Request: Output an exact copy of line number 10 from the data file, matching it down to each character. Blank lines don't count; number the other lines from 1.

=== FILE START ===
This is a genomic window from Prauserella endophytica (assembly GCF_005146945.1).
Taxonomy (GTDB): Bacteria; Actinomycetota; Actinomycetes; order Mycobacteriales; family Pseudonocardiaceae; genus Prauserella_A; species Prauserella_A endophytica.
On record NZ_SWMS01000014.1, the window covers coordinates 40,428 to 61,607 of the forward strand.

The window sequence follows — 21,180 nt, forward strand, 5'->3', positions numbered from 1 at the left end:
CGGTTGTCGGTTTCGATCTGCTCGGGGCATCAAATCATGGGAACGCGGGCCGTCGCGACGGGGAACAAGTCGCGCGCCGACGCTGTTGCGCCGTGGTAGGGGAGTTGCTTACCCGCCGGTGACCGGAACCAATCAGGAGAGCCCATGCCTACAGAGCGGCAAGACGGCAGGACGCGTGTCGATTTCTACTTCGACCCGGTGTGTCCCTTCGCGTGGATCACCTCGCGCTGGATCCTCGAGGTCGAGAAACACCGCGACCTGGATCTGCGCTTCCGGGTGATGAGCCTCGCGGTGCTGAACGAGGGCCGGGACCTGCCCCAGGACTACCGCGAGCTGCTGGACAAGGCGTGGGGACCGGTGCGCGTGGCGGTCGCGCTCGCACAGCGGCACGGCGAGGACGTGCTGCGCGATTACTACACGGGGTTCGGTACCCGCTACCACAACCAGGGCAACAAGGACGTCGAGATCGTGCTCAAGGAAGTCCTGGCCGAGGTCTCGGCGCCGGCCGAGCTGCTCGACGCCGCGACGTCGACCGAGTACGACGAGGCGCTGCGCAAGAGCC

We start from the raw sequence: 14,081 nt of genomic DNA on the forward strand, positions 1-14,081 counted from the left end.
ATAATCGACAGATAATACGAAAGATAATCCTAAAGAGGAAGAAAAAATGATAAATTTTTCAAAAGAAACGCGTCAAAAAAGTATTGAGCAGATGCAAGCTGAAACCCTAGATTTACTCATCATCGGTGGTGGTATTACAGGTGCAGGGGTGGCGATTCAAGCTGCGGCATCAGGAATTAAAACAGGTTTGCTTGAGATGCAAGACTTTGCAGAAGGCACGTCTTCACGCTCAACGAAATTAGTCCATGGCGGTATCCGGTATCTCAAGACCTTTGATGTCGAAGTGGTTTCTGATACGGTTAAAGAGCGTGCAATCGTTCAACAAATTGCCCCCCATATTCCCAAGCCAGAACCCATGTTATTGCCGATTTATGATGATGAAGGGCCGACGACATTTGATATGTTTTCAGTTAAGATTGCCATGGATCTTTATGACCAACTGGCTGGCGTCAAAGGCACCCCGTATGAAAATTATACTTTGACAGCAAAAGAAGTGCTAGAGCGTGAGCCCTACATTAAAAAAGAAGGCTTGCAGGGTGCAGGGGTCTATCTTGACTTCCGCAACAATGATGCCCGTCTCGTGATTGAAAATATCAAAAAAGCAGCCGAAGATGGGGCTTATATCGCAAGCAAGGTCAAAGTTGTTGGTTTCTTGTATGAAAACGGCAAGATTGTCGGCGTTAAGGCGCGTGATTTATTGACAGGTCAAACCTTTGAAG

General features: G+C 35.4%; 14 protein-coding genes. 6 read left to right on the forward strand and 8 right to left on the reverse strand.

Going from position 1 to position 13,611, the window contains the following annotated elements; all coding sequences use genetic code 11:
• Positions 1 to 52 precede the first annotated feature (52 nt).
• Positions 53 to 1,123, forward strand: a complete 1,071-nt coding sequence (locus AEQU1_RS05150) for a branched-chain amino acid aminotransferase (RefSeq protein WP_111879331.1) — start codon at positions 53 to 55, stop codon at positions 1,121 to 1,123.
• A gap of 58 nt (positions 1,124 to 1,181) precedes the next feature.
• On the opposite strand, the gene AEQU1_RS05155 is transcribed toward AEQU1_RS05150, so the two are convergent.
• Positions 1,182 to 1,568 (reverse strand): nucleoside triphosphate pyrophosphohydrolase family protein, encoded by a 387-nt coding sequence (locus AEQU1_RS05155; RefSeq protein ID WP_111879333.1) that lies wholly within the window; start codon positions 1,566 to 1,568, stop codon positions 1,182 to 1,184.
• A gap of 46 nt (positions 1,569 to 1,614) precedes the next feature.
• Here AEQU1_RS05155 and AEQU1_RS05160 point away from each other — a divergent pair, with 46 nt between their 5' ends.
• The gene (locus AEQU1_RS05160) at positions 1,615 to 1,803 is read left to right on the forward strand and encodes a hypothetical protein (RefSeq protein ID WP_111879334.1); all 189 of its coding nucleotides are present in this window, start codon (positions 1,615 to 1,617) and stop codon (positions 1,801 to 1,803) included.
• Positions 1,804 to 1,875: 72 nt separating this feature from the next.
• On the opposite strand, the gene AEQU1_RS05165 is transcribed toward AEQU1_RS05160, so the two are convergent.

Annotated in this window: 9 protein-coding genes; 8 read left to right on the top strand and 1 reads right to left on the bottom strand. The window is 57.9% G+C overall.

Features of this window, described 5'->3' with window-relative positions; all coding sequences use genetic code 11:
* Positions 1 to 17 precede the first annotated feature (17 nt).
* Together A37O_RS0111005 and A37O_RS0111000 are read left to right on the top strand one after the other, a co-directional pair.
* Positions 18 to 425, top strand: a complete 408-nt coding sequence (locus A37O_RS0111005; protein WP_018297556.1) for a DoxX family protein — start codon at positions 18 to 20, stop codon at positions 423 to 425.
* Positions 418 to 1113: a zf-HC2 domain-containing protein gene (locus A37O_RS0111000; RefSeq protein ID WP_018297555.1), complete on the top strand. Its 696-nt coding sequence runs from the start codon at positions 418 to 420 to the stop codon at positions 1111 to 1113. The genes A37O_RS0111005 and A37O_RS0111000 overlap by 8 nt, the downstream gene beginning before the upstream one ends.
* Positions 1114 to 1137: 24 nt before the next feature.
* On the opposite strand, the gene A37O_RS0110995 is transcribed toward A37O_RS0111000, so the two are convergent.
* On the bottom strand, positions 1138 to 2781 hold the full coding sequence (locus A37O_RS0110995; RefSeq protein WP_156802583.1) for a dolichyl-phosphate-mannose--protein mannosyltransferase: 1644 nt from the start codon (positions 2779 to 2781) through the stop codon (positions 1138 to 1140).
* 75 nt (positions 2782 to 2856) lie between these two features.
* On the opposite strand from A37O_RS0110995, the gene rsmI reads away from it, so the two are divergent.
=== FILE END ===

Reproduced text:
• Positions 1 to 52 precede the first annotated feature (52 nt).